[15:57:47] <ray> thanks Warren :)
[15:57:50] alecmuffett leaves the room
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[15:58:09] Paul Hoffman joins the room
[15:58:16] <jreed> in firefox, pdf background doesn't display, so get white text on no (white) background. Opened in different viewer and was fine.
[15:58:22] hellekin joins the room
[15:59:12] <bortzmeyer> OK, phone works
[15:59:53] <hellekin> hello!  Good afternoon from buenos aires
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[16:01:22] <bortzmeyer> hellekin: hello
[16:01:38] <bortzmeyer> hellekin: managed to get a working java for webex ?
[16:02:07] marco@nl joins the room
[16:02:09] Lyman Chapin joins the room
[16:02:17] <hellekin> bortzmeyer, an exe file... Is that Java?  Maybe I can try again.
[16:02:27] fujiwara joins the room
[16:02:39] <jreed> Hello fujiwara
[16:02:41] <bortzmeyer> hellekin: apparently, it's Java. An .exe would not have work on my Ubuntu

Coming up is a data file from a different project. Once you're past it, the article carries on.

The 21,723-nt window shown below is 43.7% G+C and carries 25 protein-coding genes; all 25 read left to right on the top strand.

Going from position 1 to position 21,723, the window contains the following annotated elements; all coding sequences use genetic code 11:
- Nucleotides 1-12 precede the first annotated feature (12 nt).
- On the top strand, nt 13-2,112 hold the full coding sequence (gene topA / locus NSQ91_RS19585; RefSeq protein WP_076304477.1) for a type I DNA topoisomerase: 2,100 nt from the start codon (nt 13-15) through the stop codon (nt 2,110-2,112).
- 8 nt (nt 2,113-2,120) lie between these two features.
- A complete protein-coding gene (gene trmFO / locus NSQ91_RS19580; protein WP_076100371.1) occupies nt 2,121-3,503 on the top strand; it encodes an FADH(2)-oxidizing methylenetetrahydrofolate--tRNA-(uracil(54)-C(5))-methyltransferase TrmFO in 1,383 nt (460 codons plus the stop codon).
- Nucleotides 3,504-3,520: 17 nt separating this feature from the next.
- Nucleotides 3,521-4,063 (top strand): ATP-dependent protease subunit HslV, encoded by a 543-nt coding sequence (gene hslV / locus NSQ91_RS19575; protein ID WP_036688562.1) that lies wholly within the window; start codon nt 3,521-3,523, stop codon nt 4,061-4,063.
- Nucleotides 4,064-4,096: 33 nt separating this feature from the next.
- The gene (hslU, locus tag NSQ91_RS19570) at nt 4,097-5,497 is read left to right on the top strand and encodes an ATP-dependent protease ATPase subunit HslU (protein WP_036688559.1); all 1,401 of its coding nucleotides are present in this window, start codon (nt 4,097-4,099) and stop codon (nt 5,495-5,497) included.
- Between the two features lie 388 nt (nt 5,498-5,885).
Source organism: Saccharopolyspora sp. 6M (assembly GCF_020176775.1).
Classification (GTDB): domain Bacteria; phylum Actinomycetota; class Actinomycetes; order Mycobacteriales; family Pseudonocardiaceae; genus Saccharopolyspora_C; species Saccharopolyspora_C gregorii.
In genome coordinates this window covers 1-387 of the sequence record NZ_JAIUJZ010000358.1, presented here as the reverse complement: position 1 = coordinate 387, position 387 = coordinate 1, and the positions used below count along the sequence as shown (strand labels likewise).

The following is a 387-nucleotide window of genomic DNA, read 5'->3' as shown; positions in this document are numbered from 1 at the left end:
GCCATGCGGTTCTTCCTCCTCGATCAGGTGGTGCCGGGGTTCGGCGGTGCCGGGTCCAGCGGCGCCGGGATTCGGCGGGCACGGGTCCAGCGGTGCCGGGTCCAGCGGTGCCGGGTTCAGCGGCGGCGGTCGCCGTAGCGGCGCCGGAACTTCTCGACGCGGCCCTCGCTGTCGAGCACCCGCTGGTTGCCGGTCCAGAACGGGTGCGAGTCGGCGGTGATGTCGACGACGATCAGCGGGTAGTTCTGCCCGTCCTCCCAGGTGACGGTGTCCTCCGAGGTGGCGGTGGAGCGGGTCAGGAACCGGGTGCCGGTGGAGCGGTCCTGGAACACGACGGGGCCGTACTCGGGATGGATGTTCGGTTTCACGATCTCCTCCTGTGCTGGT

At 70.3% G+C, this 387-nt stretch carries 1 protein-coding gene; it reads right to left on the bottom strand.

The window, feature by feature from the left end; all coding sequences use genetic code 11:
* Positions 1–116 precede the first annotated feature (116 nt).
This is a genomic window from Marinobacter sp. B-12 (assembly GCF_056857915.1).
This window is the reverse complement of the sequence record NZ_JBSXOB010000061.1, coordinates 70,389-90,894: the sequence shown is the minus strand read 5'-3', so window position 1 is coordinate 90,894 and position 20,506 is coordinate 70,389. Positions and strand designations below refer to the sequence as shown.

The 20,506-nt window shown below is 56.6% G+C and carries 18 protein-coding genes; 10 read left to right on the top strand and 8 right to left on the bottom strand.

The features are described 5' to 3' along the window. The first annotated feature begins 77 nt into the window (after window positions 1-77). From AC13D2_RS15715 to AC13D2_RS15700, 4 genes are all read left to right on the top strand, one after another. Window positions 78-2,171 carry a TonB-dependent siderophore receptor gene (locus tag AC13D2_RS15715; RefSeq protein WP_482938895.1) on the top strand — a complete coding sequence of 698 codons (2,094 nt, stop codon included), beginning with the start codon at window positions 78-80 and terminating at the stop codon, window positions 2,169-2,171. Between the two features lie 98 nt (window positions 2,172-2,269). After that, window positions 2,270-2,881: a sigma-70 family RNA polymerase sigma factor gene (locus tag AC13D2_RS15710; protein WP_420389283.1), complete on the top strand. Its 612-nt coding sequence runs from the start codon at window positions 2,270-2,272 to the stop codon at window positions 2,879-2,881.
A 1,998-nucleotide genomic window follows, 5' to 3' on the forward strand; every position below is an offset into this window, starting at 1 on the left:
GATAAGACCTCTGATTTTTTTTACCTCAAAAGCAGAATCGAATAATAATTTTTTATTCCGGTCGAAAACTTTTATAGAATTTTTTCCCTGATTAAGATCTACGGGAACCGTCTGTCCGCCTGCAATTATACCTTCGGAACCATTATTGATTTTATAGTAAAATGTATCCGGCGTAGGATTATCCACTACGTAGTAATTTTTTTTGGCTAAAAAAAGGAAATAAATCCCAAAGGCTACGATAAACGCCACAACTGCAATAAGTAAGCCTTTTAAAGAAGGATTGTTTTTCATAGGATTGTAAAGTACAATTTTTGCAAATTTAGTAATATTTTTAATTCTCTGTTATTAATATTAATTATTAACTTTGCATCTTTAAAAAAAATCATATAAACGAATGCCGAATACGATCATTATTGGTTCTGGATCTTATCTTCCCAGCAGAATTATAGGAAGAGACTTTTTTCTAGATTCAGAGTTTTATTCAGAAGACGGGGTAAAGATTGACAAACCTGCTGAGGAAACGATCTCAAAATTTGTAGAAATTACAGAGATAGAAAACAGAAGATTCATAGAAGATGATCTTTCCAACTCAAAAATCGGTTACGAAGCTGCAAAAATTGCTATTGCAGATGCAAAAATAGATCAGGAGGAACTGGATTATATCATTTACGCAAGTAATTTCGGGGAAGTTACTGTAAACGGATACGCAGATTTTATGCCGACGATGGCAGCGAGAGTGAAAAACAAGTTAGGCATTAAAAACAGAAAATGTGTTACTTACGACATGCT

[16:02:52] <ray> unless you have Wine...
[16:04:23] <> I'm talking to Cindy now
[16:04:38] <Paul Hoffman> Thank you, Andrew.
[16:06:02] <Suzanne> We're still below the obligatory 5 min of goofing around :) Thanks all
[16:06:44] paulwouters joins the room
[16:07:50] <ray> Stephane - I don’t actually hear anything, but the system still thinks you’re speaking continuously
[16:08:12] <alecmuffett> testing jabber
[16:08:15] <bortzmeyer> ray: i'm now in from the phone and there is no option to mute
[16:08:16] <Dan York> it works!
[16:08:19] Francisco Arias joins the room
[16:08:38] tjw ietf joins the room